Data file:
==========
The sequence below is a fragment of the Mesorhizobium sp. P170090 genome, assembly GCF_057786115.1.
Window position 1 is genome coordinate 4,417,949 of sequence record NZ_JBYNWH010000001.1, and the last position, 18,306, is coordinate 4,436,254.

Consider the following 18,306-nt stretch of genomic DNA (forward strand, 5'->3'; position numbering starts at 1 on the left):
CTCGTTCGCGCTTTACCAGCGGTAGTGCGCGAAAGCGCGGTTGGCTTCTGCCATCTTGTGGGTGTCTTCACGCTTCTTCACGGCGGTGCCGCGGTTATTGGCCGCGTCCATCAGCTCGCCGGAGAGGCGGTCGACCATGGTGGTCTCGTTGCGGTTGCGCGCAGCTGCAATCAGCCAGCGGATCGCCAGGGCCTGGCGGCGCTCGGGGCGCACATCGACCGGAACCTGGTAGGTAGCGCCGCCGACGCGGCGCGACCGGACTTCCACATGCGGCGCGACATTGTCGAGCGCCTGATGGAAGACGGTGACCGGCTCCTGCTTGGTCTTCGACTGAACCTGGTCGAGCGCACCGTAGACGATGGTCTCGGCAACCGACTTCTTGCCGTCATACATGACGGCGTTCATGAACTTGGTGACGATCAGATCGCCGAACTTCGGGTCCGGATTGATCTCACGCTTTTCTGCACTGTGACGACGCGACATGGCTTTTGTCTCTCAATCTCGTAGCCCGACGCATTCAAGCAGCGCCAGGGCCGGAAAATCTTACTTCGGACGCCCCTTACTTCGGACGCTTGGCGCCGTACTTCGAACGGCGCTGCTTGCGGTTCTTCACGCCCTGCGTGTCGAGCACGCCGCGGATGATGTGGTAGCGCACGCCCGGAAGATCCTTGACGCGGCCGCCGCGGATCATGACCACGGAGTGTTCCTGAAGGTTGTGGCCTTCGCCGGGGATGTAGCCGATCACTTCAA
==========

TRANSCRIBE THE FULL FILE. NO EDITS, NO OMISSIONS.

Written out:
The sequence below is a fragment of the Mesorhizobium sp. P170090 genome, assembly GCF_057786115.1.
Window position 1 is genome coordinate 4,417,949 of sequence record NZ_JBYNWH010000001.1, and the last position, 18,306, is coordinate 4,436,254.

Consider the following 18,306-nt stretch of genomic DNA (forward strand, 5'->3'; position numbering starts at 1 on the left):
CTCGTTCGCGCTTTACCAGCGGTAGTGCGCGAAAGCGCGGTTGGCTTCTGCCATCTTGTGGGTGTCTTCACGCTTCTTCACGGCGGTGCCGCGGTTATTGGCCGCGTCCATCAGCTCGCCGGAGAGGCGGTCGACCATGGTGGTCTCGTTGCGGTTGCGCGCAGCTGCAATCAGCCAGCGGATCGCCAGGGCCTGGCGGCGCTCGGGGCGCACATCGACCGGAACCTGGTAGGTAGCGCCGCCGACGCGGCGCGACCGGACTTCCACATGCGGCGCGACATTGTCGAGCGCCTGATGGAAGACGGTGACCGGCTCCTGCTTGGTCTTCGACTGAACCTGGTCGAGCGCACCGTAGACGATGGTCTCGGCAACCGACTTCTTGCCGTCATACATGACGGCGTTCATGAACTTGGTGACGATCAGATCGCCGAACTTCGGGTCCGGATTGATCTCACGCTTTTCTGCACTGTGACGACGCGACATGGCTTTTGTCTCTCAATCTCGTAGCCCGACGCATTCAAGCAGCGCCAGGGCCGGAAAATCTTACTTCGGACGCCCCTTACTTCGGACGCTTGGCGCCGTACTTCGAACGGCGCTGCTTGCGGTTCTTCACGCCCTGCGTGTCGAGCACGCCGCGGATGATGTGGTAGCGCACGCCCGGAAGATCCTTGACGCGGCCGCCGCGGATCATGACCACGGAGTGTTCCTGAAGGTTGTGGCCTTCGCCGGGGATGTAGCCGATCACTTCAA